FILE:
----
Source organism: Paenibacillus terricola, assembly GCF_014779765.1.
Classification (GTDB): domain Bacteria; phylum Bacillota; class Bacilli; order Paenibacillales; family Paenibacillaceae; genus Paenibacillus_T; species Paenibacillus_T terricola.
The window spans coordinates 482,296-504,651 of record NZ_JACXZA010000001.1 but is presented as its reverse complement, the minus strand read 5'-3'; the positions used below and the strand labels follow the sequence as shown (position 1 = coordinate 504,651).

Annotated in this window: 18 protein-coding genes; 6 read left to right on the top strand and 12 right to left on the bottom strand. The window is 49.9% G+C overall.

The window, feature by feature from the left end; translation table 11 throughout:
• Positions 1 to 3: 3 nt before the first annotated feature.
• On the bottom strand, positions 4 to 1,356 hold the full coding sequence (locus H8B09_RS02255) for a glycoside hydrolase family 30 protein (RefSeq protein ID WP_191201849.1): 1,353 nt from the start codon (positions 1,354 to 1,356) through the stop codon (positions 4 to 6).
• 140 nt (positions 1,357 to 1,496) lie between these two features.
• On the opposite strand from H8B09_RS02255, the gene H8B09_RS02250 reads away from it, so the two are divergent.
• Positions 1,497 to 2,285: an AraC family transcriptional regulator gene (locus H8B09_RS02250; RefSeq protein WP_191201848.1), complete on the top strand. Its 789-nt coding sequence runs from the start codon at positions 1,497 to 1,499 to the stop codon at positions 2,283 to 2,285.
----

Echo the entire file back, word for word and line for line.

Source organism: Paenibacillus terricola, assembly GCF_014779765.1.
Classification (GTDB): domain Bacteria; phylum Bacillota; class Bacilli; order Paenibacillales; family Paenibacillaceae; genus Paenibacillus_T; species Paenibacillus_T terricola.
The window spans coordinates 482,296-504,651 of record NZ_JACXZA010000001.1 but is presented as its reverse complement, the minus strand read 5'-3'; the positions used below and the strand labels follow the sequence as shown (position 1 = coordinate 504,651).

Annotated in this window: 18 protein-coding genes; 6 read left to right on the top strand and 12 right to left on the bottom strand. The window is 49.9% G+C overall.

The window, feature by feature from the left end; translation table 11 throughout:
• Positions 1 to 3: 3 nt before the first annotated feature.
• On the bottom strand, positions 4 to 1,356 hold the full coding sequence (locus H8B09_RS02255) for a glycoside hydrolase family 30 protein (RefSeq protein ID WP_191201849.1): 1,353 nt from the start codon (positions 1,354 to 1,356) through the stop codon (positions 4 to 6).
• 140 nt (positions 1,357 to 1,496) lie between these two features.
• On the opposite strand from H8B09_RS02255, the gene H8B09_RS02250 reads away from it, so the two are divergent.
• Positions 1,497 to 2,285: an AraC family transcriptional regulator gene (locus H8B09_RS02250; RefSeq protein WP_191201848.1), complete on the top strand. Its 789-nt coding sequence runs from the start codon at positions 1,497 to 1,499 to the stop codon at positions 2,283 to 2,285.